The biggest concern of Field and others opposed to a moratorium is that without a mobility fee, there is limited funding for capital improvements. But Clark said that is not a significant issue.

“The mobility fee contributes a very tiny percentage of our capital improvement dollars. The vast majority of dollars for capital improvement projects comes from our general fund, and the predominant source for that is our tax dollars,” Clark said.

After its Feb. 12 introduction, the bill will be open to public hearing at the Feb. 26 council meeting. Reingold said that it could possibly go to committee on March 4 and 5 and then go up for vote as early as March 12.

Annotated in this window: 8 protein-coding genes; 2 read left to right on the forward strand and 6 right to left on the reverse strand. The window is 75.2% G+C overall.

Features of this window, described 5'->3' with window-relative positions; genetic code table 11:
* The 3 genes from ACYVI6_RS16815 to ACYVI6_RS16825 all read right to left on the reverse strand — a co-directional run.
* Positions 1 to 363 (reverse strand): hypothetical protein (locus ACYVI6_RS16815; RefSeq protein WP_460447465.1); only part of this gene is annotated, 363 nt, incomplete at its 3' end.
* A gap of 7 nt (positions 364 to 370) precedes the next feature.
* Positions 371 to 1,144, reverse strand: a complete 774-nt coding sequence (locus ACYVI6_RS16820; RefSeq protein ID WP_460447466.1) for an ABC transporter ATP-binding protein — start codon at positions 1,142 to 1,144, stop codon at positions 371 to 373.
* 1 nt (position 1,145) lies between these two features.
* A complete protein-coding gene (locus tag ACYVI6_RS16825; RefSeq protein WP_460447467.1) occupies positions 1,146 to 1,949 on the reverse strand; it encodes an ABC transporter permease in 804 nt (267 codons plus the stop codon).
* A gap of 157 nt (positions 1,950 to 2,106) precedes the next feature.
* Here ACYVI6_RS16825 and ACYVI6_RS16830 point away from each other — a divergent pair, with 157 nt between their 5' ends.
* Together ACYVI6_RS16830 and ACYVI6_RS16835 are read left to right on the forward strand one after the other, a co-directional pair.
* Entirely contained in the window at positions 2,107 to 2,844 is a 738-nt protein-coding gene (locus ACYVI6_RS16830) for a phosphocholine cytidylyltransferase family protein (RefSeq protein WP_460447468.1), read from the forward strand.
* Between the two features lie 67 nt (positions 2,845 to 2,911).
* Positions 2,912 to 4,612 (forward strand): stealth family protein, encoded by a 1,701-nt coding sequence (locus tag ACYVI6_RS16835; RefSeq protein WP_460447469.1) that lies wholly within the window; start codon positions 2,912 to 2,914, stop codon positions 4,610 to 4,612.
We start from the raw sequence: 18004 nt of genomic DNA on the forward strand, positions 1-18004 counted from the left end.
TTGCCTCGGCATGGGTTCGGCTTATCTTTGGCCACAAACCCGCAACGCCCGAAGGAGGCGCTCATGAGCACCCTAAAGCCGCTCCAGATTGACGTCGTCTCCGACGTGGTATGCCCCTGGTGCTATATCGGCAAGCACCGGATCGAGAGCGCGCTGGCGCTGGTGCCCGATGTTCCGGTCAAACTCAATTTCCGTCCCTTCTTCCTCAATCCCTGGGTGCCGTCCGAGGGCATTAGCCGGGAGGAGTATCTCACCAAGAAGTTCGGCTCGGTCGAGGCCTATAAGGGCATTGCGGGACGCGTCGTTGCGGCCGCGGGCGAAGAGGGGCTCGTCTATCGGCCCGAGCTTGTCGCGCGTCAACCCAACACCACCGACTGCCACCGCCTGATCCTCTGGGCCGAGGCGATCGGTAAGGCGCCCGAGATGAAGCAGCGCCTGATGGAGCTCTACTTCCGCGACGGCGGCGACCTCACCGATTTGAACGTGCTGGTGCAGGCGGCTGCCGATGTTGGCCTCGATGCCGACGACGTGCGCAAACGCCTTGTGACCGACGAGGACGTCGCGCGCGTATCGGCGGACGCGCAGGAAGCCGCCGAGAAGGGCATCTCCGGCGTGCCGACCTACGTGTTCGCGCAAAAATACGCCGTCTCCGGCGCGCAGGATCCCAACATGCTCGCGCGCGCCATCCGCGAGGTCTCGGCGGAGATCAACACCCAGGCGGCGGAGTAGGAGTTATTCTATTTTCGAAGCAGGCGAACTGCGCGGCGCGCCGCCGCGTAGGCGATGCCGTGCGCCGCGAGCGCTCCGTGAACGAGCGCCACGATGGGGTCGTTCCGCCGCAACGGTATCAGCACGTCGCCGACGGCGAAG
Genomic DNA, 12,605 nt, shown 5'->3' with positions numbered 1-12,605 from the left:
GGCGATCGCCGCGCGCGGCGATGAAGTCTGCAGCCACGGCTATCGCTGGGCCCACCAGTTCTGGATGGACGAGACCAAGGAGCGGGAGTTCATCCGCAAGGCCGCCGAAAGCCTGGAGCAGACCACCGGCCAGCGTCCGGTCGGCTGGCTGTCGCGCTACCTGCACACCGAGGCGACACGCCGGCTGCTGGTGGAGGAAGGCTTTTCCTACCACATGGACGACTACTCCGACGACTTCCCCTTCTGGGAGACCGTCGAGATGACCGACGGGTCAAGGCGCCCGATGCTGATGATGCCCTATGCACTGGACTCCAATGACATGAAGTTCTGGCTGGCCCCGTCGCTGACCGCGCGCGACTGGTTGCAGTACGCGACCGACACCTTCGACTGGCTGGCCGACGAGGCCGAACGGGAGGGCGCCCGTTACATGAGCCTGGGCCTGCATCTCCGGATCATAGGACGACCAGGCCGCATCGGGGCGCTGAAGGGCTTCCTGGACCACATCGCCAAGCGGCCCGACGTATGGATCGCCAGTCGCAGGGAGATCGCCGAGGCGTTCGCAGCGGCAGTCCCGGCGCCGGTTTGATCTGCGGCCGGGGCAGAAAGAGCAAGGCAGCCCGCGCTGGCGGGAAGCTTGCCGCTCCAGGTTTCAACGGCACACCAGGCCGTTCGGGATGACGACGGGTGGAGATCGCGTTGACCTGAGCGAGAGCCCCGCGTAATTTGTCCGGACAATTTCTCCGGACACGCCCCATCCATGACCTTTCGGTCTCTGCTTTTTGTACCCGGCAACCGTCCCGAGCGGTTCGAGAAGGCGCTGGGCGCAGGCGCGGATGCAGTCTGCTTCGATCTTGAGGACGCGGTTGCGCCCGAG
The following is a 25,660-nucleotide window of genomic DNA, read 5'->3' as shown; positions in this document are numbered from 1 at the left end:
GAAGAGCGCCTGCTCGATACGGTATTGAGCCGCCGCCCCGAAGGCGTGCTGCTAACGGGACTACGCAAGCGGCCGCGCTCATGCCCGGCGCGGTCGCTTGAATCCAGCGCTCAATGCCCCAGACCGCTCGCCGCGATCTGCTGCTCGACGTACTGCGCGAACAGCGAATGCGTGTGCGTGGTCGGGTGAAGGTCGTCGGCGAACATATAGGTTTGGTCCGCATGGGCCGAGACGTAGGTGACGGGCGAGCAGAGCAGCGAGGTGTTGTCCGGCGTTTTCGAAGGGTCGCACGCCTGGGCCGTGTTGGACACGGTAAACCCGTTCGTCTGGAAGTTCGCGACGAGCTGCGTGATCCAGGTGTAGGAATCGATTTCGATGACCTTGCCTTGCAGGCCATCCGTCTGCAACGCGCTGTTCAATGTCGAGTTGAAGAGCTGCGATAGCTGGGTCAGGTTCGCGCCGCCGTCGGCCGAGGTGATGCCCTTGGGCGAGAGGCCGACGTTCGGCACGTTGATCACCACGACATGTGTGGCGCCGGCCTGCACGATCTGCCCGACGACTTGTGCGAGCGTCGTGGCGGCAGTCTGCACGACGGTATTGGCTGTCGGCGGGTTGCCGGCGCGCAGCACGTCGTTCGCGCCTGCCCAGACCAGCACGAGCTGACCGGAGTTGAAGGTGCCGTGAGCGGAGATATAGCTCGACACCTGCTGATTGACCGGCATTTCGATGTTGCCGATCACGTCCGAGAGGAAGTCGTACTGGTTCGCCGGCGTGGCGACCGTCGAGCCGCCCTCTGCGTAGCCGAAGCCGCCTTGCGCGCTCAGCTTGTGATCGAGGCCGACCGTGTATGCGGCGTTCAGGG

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One Response to Councilman Clark to sponsor new Mobility Plan fee moratorium legislation

  1. Jeffrey Sutton February 4, 2013 at 8:32 PM

    Moving developer fees onto the tax payers has proven not only a failure at promoting new developments it feeds into continuing the cycle of bankrupting the local community. St. Johns county has the highest North Florida development fees and the highest rate of development. Mr. Clark I am sure knows this as we already had a moratorium fail. Developers should bear the costs and profits from their developments. Tax payers do not need to subsidize the size of the developers Mercedes.